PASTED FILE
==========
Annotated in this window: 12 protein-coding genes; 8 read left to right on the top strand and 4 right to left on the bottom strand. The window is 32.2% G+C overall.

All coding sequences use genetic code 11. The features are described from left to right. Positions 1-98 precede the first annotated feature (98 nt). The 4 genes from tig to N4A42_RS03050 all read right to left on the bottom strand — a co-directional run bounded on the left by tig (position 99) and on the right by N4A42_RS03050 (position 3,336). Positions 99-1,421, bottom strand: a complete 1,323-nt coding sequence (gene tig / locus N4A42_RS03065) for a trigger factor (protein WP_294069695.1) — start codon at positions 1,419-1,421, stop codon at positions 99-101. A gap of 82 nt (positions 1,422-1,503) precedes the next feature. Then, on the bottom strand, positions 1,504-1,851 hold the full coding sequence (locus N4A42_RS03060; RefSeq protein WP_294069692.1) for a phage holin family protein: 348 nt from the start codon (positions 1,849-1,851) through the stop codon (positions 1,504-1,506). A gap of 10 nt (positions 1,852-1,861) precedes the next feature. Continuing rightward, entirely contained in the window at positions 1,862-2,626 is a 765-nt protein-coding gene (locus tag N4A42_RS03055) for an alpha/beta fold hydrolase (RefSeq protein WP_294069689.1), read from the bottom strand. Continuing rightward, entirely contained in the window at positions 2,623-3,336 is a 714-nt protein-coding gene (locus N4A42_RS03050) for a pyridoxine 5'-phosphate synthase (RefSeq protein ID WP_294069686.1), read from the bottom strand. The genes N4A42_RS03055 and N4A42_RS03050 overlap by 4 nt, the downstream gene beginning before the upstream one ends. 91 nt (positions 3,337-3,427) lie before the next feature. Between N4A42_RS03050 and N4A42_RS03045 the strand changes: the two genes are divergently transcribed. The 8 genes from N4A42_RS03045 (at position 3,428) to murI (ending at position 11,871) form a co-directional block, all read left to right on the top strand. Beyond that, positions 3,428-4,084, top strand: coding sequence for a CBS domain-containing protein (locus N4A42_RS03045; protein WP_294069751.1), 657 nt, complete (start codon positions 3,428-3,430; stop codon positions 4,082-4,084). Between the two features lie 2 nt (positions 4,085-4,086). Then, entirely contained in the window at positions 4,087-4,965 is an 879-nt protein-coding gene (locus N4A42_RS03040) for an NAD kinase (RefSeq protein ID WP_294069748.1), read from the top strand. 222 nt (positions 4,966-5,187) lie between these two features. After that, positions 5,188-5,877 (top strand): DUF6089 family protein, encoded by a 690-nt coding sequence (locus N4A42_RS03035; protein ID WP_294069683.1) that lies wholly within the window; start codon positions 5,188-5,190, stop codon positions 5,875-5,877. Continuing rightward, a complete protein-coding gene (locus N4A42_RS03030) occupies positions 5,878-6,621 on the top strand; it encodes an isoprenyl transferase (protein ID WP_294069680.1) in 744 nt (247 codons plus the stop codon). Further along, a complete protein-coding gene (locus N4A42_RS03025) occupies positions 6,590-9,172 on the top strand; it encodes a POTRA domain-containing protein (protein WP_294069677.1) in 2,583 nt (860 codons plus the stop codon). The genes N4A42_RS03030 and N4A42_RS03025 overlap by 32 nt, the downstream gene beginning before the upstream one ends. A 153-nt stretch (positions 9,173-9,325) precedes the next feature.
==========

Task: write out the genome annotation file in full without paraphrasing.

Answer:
Annotated in this window: 12 protein-coding genes; 8 read left to right on the top strand and 4 right to left on the bottom strand. The window is 32.2% G+C overall.

All coding sequences use genetic code 11. The features are described from left to right. Positions 1-98 precede the first annotated feature (98 nt). The 4 genes from tig to N4A42_RS03050 all read right to left on the bottom strand — a co-directional run bounded on the left by tig (position 99) and on the right by N4A42_RS03050 (position 3,336). Positions 99-1,421, bottom strand: a complete 1,323-nt coding sequence (gene tig / locus N4A42_RS03065) for a trigger factor (protein WP_294069695.1) — start codon at positions 1,419-1,421, stop codon at positions 99-101. A gap of 82 nt (positions 1,422-1,503) precedes the next feature. Then, on the bottom strand, positions 1,504-1,851 hold the full coding sequence (locus N4A42_RS03060; RefSeq protein WP_294069692.1) for a phage holin family protein: 348 nt from the start codon (positions 1,849-1,851) through the stop codon (positions 1,504-1,506). A gap of 10 nt (positions 1,852-1,861) precedes the next feature. Continuing rightward, entirely contained in the window at positions 1,862-2,626 is a 765-nt protein-coding gene (locus tag N4A42_RS03055) for an alpha/beta fold hydrolase (RefSeq protein WP_294069689.1), read from the bottom strand. Continuing rightward, entirely contained in the window at positions 2,623-3,336 is a 714-nt protein-coding gene (locus N4A42_RS03050) for a pyridoxine 5'-phosphate synthase (RefSeq protein ID WP_294069686.1), read from the bottom strand. The genes N4A42_RS03055 and N4A42_RS03050 overlap by 4 nt, the downstream gene beginning before the upstream one ends. 91 nt (positions 3,337-3,427) lie before the next feature. Between N4A42_RS03050 and N4A42_RS03045 the strand changes: the two genes are divergently transcribed. The 8 genes from N4A42_RS03045 (at position 3,428) to murI (ending at position 11,871) form a co-directional block, all read left to right on the top strand. Beyond that, positions 3,428-4,084, top strand: coding sequence for a CBS domain-containing protein (locus N4A42_RS03045; protein WP_294069751.1), 657 nt, complete (start codon positions 3,428-3,430; stop codon positions 4,082-4,084). Between the two features lie 2 nt (positions 4,085-4,086). Then, entirely contained in the window at positions 4,087-4,965 is an 879-nt protein-coding gene (locus N4A42_RS03040) for an NAD kinase (RefSeq protein ID WP_294069748.1), read from the top strand. 222 nt (positions 4,966-5,187) lie between these two features. After that, positions 5,188-5,877 (top strand): DUF6089 family protein, encoded by a 690-nt coding sequence (locus N4A42_RS03035; protein ID WP_294069683.1) that lies wholly within the window; start codon positions 5,188-5,190, stop codon positions 5,875-5,877. Continuing rightward, a complete protein-coding gene (locus N4A42_RS03030) occupies positions 5,878-6,621 on the top strand; it encodes an isoprenyl transferase (protein ID WP_294069680.1) in 744 nt (247 codons plus the stop codon). Further along, a complete protein-coding gene (locus N4A42_RS03025) occupies positions 6,590-9,172 on the top strand; it encodes a POTRA domain-containing protein (protein WP_294069677.1) in 2,583 nt (860 codons plus the stop codon). The genes N4A42_RS03030 and N4A42_RS03025 overlap by 32 nt, the downstream gene beginning before the upstream one ends. A 153-nt stretch (positions 9,173-9,325) precedes the next feature.